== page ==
Comment


      • #4
        I use a boot called Grab Boot from Bit Of Britain. They work great on my foxhunter who is always grabbing shoes. I have seen standardbreds race in them.

        Comment


        • #5
          You mean like an quarter bell boot?
          View my photographs at www.horsephotoguy.zenfolio.com

          Comment

          • Original Poster

            #6
            Thank you all for your replies.

            I think that the "Grab Boot":
            http://www.bitofbritain.com/Grab_Boot_p/937045.htm

            Fits the description I was given closely. As it was explained to me as being "like a rubber band that wraps around the hoof and covers the back".

            I think I will order a pair and give them a try.

            The quarter bell boots look like similarly interesting prospects.

            Regular bell boots however just aren't enough to keep the shoes on this horse...

            Thanks again!

            Comment


            • #7
              Percheron X, did you get the Grab Boots? Did they work? Asking because I have lost 2 front shoes in the past 3 weeks - it's more of a footing issue than anything else, I believe, but wondered about these boots just in case!
              ~Nancy~

              Adams Equine Wellness

              Comment


              • #8
                Get the chiro out. The entire issue will probably disappear if you get a good one. Yes, I have experienced this.
                Shop online at
                www.KoperEquine.com
                http://sweetolivefarm.com/services.php

                Comment


                • #9
                  Mmmm...I don't think so. He's only pulling shoes when I ride him in one particular field, where the footing (grass) is kind of uneven. He's fine in the indoor and in the pastures, which are flatter and have less grass. I appreciate the suggestion, though, and will definitely do so if he starts to have more problems!
                  ~Nancy~

                  Adams Equine Wellness

                  Comment


                  • #10
                    It's gotta be the grab boots. We use them on Standardbreds alot. I use to use them when I schooled over fences because my orse was always stepping on his quarter or shoe.

                    Comment


                    • #11
                      I have known what you call a "Grab Boot" and have written about them for years. They originated in Italy and are popular with show jumpers. They really are like big rubber bands. They will not help your shoes stay on, but they will help protect the heel bulbs if the horse scrambles to collect himself before a jump, or over-reaches, or gets clumsy from fatigue. They don't cover the shoe or replace a shoe or fix a gait problem. If only something could!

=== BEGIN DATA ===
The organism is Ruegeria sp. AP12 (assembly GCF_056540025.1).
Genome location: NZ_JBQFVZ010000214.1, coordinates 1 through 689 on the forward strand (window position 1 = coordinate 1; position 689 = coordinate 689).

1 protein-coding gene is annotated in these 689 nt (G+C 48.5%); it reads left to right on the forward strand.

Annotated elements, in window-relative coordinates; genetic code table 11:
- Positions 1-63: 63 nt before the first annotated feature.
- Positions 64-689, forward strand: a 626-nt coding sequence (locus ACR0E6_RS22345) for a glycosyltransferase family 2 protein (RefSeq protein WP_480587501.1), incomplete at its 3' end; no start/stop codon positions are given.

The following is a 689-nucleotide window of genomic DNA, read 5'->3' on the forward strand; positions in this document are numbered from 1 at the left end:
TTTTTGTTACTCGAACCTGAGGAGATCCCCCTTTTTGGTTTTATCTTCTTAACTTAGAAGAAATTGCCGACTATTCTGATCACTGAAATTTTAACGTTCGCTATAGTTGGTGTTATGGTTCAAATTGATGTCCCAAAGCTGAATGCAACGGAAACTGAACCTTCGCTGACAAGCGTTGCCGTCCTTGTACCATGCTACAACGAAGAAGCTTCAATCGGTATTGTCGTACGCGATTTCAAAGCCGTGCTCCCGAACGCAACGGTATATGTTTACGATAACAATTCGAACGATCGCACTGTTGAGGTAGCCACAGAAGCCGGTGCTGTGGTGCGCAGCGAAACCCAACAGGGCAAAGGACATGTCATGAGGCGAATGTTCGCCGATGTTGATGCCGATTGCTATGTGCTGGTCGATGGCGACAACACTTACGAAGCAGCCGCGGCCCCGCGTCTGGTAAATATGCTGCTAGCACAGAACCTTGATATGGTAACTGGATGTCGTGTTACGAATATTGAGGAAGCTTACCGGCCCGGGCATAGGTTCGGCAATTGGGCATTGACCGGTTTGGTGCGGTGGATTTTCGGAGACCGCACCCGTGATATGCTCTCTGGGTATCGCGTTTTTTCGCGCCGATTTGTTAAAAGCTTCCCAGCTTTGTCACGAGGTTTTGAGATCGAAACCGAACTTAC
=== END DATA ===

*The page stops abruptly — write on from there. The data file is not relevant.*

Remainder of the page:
PS And, believe me, everyone will ask you "Hey, what's that on your horse's feet?" Hopefully your horse has dark hooves and pasterns.
                      Fran Jurga, Editor, Hoofcare & Lameness Journal, The Jurga Report, etc.
                      www.hoofcare.com and www.hoofcare.blogspot.com
                      Tweets on horse hoof / health news : www.twitter.com/franjurga

                      Comment


                      • #12
                        http://walshharness.com/images/pdfs/Leg_Protection.pdf

                        Scroll down to page 11. You might be thinking of Scalper boots. LOTS of trotters use them.

                        Comment


                        • #13
                          Originally posted by hoofcare View Post
                          I have known what you call a "Grab Boot" and have written about them for years. They originated in Italy and are popular with show jumpers. They really are like big rubber bands. They will not help your shoes stay on, but they will help protect the heel bulbs if the horse scrambles to collect himself before a jump, or over-reaches, or gets clumsy from fatigue. They don't cover the shoe or replace a shoe or fix a gait problem. If only something could!

                          PS And, believe me, everyone will ask you "Hey, what's that on your horse's feet?" Hopefully your horse has dark hooves and pasterns.
                          I've never used "Grab Boot" but I don't see how they would help with pulling shoes if bell boots aren't. My horse has been horrible at pulling shoes, he wears bell boots 24/7 and has still lost one or the other front shoes every 2 weeks all summer.

                          His last pair lasted 2 days, he lost one going x-country and thankfully didn't lame him for the show!
                          http://www.clarkdesigngrouparchitects.com/index.html - Lets build your dream barn

                          Comment

                          Working...
                          X